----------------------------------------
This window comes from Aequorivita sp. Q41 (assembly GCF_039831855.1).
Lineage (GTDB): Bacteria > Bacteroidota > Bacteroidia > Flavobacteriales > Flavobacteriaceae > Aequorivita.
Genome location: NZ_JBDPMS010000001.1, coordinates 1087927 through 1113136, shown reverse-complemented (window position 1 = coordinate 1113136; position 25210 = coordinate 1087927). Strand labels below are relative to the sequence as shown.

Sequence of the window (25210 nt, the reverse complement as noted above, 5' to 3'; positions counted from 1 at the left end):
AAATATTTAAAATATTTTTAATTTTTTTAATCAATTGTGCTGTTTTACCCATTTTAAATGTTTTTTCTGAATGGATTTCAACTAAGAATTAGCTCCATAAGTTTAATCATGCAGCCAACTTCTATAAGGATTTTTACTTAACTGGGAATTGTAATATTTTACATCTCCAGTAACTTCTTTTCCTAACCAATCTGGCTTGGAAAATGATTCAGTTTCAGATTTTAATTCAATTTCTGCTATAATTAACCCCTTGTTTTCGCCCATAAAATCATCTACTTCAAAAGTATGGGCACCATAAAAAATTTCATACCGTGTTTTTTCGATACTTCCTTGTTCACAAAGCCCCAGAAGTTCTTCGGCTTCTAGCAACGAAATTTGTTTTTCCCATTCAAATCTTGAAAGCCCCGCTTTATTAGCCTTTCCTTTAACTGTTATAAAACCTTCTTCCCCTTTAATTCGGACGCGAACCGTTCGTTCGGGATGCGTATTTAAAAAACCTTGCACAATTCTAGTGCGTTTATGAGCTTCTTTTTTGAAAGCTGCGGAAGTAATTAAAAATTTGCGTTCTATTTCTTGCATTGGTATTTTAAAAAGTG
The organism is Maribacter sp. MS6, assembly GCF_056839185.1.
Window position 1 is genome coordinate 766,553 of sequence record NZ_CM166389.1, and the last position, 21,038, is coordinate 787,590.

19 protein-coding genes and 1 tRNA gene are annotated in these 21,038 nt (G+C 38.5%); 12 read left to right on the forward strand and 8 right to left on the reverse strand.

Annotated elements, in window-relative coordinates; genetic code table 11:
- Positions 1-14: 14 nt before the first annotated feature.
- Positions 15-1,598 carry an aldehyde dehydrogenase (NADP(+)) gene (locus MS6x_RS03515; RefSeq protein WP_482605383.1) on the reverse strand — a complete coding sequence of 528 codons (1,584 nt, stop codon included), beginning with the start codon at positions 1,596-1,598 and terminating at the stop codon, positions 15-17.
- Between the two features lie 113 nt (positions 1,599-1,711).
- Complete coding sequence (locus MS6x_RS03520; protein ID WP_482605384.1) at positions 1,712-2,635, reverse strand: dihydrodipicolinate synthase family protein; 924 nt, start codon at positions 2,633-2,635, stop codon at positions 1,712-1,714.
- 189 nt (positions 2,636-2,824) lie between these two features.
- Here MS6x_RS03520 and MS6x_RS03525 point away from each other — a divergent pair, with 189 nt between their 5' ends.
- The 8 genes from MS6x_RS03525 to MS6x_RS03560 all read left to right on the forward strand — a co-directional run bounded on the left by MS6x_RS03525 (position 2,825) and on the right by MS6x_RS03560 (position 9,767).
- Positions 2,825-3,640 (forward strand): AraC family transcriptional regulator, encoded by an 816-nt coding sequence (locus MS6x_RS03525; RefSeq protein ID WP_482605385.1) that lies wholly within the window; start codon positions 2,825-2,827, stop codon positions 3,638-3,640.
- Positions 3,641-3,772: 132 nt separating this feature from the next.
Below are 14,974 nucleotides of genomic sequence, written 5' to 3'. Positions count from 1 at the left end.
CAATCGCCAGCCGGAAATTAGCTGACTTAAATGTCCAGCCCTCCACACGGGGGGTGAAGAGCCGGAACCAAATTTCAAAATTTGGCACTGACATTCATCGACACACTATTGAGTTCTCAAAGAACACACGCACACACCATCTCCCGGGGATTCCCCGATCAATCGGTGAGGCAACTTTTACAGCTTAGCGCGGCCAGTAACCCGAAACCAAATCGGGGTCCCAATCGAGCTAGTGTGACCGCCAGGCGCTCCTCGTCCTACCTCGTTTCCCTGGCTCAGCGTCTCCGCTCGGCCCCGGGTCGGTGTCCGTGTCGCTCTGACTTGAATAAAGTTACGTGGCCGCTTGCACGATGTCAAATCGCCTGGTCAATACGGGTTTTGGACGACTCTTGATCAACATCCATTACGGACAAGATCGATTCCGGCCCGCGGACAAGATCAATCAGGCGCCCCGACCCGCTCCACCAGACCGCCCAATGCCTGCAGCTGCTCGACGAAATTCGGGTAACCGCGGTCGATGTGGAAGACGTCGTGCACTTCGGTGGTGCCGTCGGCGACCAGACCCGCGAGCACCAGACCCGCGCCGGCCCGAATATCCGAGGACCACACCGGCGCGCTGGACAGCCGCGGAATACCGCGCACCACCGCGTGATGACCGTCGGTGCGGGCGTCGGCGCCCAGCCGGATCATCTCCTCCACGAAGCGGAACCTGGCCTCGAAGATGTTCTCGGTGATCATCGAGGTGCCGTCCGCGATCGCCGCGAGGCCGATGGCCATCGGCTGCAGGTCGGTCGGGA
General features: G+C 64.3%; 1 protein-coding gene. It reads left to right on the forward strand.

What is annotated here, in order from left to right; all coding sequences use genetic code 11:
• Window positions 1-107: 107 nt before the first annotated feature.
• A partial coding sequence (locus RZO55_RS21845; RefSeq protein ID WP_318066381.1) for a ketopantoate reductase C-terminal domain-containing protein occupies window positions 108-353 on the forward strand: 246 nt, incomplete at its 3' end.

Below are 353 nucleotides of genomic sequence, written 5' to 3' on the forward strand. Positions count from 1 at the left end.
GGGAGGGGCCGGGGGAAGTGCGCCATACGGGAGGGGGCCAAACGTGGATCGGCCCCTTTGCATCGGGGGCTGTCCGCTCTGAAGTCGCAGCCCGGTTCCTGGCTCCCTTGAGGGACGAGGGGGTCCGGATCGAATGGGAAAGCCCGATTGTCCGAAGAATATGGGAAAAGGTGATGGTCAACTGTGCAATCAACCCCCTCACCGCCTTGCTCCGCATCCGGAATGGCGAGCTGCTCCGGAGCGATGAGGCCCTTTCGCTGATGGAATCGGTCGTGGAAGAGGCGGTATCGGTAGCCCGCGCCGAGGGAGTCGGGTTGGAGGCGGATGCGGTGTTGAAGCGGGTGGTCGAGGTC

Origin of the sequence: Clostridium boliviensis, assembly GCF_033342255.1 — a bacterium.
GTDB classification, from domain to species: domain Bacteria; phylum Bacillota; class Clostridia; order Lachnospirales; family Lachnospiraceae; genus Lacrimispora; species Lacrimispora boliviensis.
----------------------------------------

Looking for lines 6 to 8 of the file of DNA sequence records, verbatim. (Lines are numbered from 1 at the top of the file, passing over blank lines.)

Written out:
The organism is Maribacter sp. MS6, assembly GCF_056839185.1.
Window position 1 is genome coordinate 766,553 of sequence record NZ_CM166389.1, and the last position, 21,038, is coordinate 787,590.

19 protein-coding genes and 1 tRNA gene are annotated in these 21,038 nt (G+C 38.5%); 12 read left to right on the forward strand and 8 right to left on the reverse strand.